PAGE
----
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Filmo 70D - Lubricating Oil


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#1 Bradley Conomy

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Posted 05 May 2005 - 12:40 AM

Hi,

I just bought a Bell & Howell Filmo 70D and I had it running immediatly without out film to test it.

I relised that I might have been running it at slow speed and now it doesn't run so I am hoping running it at more than 24fps without film hasn't damaged it.

I figure it might need an oil. Who knows how long it has been since its last.

Can anyone tell me what Oil is meant to be used and where to get it. Can camera labs oil it or is there a commercially avaliable product?

Regards Brad
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#2 Robert Hughes

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Posted 05 May 2005 - 01:37 AM

One of the wonderful attributes of the Bell & Howell Filmo is its simplicity. Unlike the $30K Arris, which are precision machines with extremely close tolerances, the Filmo is a simple, rugged machine designed for rough service and field repairs. A light weight oil such as sewing machine oil or 3-in-1 oil can be used at the oil holes. The shutter mechanism may need regreasing also; my Filmos sometimes howl and shriek to alert me to dry parts.

Why your camera no longer runs?

You may have hit a "dead spot" on the speed governor. Move the speed dial up or down slightly. Never run at high speed without film in the camera.

Have you wound the spring? If you get no resistance when winding, the mainspring may need replacement (unlikely). If the spring is wound tight and won't accept more winding, then the camera is jammed and needs disassembly to find the source. Get a repair manual off eBay; disassembly and cleaning is straightforward and a good way to appreciate your camera's mechanical nature.

Don't spend more than $50 dollars repairing a Filmo camera; if it has a serious breakage, sell it off for parts and buy another one.

Edited by Robert Hughes, 05 May 2005 - 01:42 AM.

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#3 Bradley Conomy

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Posted 05 May 2005 - 01:46 AM

Thanks for that.

The winding key is giving some resistance (kind of like a cranking sound) but it doesn't seem to have an end point.

It is highly frustrating because It had been running fine 10 mins before I posted the problem.

I will try oiling it and hopefully I can get a repair manual online.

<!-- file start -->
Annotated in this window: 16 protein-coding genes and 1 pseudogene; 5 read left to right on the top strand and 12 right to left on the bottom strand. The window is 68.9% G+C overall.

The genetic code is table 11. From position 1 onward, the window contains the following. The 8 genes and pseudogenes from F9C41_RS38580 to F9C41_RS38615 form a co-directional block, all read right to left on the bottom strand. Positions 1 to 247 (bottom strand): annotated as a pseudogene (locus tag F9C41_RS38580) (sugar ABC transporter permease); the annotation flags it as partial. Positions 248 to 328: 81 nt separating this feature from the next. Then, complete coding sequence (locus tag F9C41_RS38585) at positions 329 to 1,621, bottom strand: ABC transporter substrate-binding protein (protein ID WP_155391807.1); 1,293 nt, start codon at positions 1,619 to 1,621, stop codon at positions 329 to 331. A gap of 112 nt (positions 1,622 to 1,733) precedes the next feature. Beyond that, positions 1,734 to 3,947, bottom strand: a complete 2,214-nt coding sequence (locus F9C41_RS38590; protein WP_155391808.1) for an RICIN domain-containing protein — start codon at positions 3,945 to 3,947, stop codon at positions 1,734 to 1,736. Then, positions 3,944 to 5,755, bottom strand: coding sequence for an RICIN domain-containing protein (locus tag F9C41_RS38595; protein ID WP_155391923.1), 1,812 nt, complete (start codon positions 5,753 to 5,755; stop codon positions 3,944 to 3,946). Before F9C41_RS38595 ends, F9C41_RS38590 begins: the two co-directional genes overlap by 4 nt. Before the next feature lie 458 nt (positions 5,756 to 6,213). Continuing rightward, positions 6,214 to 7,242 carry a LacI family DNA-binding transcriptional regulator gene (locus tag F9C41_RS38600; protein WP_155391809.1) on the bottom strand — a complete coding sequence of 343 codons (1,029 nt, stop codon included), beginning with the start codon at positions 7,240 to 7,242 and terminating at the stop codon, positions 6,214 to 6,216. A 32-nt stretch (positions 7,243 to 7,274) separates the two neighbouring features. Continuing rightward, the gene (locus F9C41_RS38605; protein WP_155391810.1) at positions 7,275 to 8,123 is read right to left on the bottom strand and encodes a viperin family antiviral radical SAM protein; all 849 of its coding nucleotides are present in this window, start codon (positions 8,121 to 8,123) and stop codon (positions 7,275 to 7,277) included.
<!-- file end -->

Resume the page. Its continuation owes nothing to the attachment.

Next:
Any other advice?

Regards Brad
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#4 Bradley Conomy

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Posted 05 May 2005 - 02:24 AM

I have searched ebay and the net and I can only seem to find repair manuals coving the following cameras.

BELL & HOWELL 70 16mm CAMERAS (-DA, -DL, -H, -DR, -HR)

How much different would these be for opening up the camera finding the problem then re assembling?

brad
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#5 Dan Salzmann

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Posted 05 May 2005 - 06:06 AM

Just wanted to add that you should not consider removing the spring from a Bell & Howell Filmo because without a special clamp it can violently unwind and do serious damage to your face.
The same applies to Eyemos.
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#6 Nate Downes

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Posted 05 May 2005 - 09:10 AM

I had that problem once. This is the solution I came up with: While holding down the trigger, push on the spring in the opposite manner from which you wind it. If you have hit a dead-spot, it will forced the drive to pop loose from it and work normally therein.
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#7 Tony Wilson

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Posted 05 May 2005 - 09:20 AM

I have searched ebay and the net and I can only seem to find repair manuals coving the following cameras.

BELL & HOWELL 70 16mm CAMERAS (-DA, -DL, -H, -DR, -HR)

How much different would these be for opening up the camera finding the problem then re assembling?

brad

<{POST_SNAPBACK}>

I have several b&h and thay do stop sometimes at a dead spot
when thay are dry.A trick ive found remove the lens you will be abel
to see the shutter, Hold the run button down then with some thing soft
(orange wood stick) try pushing the shutter out fo the dead spot.
NOW BE CAREFUL becaus the shutter will start spining rightaway.
Now if this does not work i would take it to Alan gorden enterprises
www.alangordon.com thay bought out b&h when thay went out of buss:
ton's of spera parts for all the 70 da,de,dr,hr,hs cameras, plus on staf
thay have a repairman who work at the factory with theas cameras
you should give them a call and ask for Tim. Tell him Tony
from aw photo sent you.good luck.
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#8 Freya Black

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Posted 07 May 2005 - 03:23 PM

I've been using sewing machine oil on my cameras but if you have access to oil for motion picture cameras of some kind it might be better.
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#9 Robert Hughes

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Posted 08 May 2005 - 10:20 PM

If Tony's suggestion doesn't work, you may consider pulling off the shutter assembly. Remove the rotating lens mount (careful - watch for 3 spring-loaded cams), then unscrew the shutter ass'y, taking care to catch the spring-loaded trigger when it jumps out. You should be able to move the drive gear with your finger, or have it unwind a few seconds. Refer to the maintenance manuals...
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